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Thickening Lake Ice Permits Sea Cave Visitation

Apostle Islands National Lakeshore

National Park News

One of the primary winter attractions at Apostle Islands National Lakeshore is a spectacular set of ice encrusted sea caves on Lake Superior’s mainland shoreline.   The surface of Lake Superior near the sea caves may be covered with ice for some or all of the period from mid-January to early April.  Thousands of visitors walk, ski, or snowshoe across the ice to explore the sea caves once the ice is in place.  On January 29th, park rangers determined that ice conditions allowed over-ice travel to these mainland sea caves.  More than 2500 visitors explored the caves during the recent President’s Day weekend.

Park staff go to great lengths to determine when ice conditions permit access to the sea caves.  Conditions are regularly viewed from the shore as the ice pack develops.  As the ice thickens, rangers cut holes in the ice near the sea caves to determine the quality and thickness of the ice.  MODIS satellite images ( help indicate the extent of the ice pack around the islands.  The lake ice must be thick enough and in place for several days before the public is notified that the sea caves are accessible.  Public notification includes updating the 24-hour “Apostle Islands Ice Line” at 715-779-3397 ext. 499, which provides visitors with current ice conditions at the mainland sea caves.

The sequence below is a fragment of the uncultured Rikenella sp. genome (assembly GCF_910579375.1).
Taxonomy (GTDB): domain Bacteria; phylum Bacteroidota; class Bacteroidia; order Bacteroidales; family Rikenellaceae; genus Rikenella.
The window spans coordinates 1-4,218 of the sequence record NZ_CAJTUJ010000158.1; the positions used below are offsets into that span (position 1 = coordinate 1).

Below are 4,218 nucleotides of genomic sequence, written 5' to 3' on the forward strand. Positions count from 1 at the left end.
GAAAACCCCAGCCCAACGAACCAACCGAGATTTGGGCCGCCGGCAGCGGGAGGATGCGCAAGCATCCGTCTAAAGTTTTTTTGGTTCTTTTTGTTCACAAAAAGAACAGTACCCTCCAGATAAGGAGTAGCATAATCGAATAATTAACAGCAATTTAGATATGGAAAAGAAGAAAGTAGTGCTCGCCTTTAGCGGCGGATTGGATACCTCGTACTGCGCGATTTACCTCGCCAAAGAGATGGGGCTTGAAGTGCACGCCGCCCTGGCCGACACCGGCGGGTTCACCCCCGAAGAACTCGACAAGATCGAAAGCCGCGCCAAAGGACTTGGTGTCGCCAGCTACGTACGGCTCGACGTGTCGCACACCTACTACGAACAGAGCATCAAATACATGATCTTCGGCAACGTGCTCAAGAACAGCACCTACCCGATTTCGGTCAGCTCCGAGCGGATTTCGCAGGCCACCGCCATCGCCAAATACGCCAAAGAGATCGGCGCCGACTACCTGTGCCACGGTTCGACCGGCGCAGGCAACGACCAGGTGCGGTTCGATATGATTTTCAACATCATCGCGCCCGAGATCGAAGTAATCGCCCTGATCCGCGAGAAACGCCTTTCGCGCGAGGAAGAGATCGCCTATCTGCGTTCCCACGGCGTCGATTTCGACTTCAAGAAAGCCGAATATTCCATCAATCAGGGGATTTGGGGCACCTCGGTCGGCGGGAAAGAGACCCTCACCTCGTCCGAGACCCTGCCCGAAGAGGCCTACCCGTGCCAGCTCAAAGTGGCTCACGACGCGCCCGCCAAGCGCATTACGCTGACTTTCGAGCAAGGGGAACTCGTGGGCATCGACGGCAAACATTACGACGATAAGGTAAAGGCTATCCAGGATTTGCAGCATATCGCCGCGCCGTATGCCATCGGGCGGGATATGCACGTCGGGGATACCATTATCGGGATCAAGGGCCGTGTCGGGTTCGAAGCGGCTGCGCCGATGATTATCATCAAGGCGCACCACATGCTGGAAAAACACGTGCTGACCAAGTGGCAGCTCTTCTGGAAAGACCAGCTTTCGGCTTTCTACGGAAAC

Rangers monitor ice conditions until the spring breakup occurs.  The length of the ice season varies dramatically from year to year.  Some years the ice never thickens enough to permit access to the sea caves.  In other years, the ice sheet may last for up to two months.  When conditions allow access to the caves, park staff assume numerous responsibilities besides monitoring ice conditions.  Snow must be cleared from the access road, parking lot, walkways, and stairway.  Parking signs are posted and bulletin boards are updated with current orientation and safety information.  On busy weekends staff coordinates parking, explains fees, cleans restrooms, interprets sea cave geology, and responds to medical emergencies.  Walking on a frozen lake is an inherently dangerous thing to do.  Orienting visitors and making sure they are appropriately equipped to venture onto the ice is often the most important task during this exceptional winter event.  The goal is to make the visit memorable for all the right reasons.


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